By allowing ads to appear on this site, you support the local businesses who, in turn, support great journalism.
You can help reform the tax code
Courier editorial
Placeholder Image
If you feel your property taxes are unfair, now you’ve got a chance to have your say – and maybe even find someone willing to listen.
The Special Council on Tax Reform and Fairness for Georgians announced Monday it will take comments from the public at an Aug. 31 meeting in Savannah.
It’s long overdue, but it’s nice to know that someone is making an effort to get the public’s view on property taxes. Such taxes have been an emotional issue in Georgia for years, and so has the ongoing effort at reforming a system many believe is based on an outdated assumption – namely that the ownership of property is a measure of personal wealth and thus owners should be taxed accordingly.
That may once have been the case but clearly is no longer true.  There are a number of longtime area homeowners who are treading water simply to keep what they have, including local residents who saw their assessments (and tax bills) climb rapidly during the real estate boom while their income stayed static.
There are ongoing efforts to provide tax relief. There was even a brief movement to eliminate property taxes, but that went nowhere fast.
Freezes in valuations and exemptions are a common way to try and ease the pain. But unless government can find ways to cut back, those exemptions (no matter how well deserved or needed) simply pass governments’ need for bucks onto someone else. And the freezes are simply another way of exempting a tax. It doesn’t address the root issue of how we fund government.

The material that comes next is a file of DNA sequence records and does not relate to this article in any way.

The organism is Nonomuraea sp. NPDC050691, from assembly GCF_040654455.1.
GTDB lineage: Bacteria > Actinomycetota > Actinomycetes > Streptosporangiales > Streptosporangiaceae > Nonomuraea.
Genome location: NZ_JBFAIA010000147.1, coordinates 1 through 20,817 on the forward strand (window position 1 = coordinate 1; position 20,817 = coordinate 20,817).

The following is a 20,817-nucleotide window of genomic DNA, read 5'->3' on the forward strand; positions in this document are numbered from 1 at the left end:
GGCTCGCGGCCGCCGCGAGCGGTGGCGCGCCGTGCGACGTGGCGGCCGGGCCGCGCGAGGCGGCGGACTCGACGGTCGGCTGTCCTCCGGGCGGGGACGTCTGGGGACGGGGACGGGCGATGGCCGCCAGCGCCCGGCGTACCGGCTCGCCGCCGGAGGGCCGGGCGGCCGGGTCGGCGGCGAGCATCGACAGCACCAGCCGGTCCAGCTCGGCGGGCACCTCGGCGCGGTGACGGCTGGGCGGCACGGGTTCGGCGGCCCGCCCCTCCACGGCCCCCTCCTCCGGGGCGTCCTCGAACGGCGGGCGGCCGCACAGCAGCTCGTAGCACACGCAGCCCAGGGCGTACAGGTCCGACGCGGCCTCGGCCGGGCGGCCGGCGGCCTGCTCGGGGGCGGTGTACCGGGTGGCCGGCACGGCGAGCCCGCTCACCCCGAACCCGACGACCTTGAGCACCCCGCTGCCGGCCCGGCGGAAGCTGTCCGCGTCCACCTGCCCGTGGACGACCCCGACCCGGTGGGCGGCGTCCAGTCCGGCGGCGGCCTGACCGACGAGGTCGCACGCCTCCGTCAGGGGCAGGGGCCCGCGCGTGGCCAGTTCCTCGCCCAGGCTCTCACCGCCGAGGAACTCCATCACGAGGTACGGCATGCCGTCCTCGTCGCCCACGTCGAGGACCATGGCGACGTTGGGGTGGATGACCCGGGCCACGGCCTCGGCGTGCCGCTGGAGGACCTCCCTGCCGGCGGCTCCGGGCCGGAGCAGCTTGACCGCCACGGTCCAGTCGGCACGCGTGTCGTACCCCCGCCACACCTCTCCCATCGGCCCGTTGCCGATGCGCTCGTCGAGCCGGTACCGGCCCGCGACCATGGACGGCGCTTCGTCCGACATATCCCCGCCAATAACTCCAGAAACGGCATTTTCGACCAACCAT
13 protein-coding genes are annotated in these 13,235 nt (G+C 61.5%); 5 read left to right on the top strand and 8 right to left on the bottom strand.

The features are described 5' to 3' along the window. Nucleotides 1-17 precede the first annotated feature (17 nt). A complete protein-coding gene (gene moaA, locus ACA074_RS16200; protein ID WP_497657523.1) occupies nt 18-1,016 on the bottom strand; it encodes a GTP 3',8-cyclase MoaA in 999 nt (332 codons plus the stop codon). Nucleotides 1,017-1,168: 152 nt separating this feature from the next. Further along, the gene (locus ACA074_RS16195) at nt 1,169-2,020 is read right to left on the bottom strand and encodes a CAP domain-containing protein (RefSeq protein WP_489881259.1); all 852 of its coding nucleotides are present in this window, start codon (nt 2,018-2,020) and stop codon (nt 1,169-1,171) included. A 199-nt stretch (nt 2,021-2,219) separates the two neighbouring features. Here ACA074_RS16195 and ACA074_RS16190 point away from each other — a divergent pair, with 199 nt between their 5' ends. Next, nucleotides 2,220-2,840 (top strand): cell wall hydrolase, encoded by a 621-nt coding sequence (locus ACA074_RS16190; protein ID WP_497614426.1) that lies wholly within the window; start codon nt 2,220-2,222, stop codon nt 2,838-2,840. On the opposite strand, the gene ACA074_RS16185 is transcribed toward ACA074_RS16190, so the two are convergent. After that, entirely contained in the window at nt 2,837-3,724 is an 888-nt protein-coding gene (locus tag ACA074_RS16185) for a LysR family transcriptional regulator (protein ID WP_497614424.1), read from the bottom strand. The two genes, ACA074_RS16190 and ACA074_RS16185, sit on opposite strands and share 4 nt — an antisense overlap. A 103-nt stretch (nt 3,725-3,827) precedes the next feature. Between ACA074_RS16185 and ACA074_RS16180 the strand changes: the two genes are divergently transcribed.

In other words, real reform is needed. It’s an open question whether that’s reform of government, reform of the means by which we finance it or something else -- but it should be a question. Tax reform shouldn’t only be about finding other ways to pay for government. It should be about what we’re paying for.
The meeting is from 4-7 p.m. at Coastal Georgia Center Auditorium, 305 Fahm St. in Savannah. Anyone can sign up to speak, but no long-winded orations are allowed and speakers are asked to limit their remarks to five minutes.
To sign up to speak, contact the council in advance at People who can’t attend can still share their views by submitting written comments on the website.
Either way, we encourage those who feel strongly about property tax reform and fairness to make their opinions known. It’s that important.
Sign up for our e-newsletters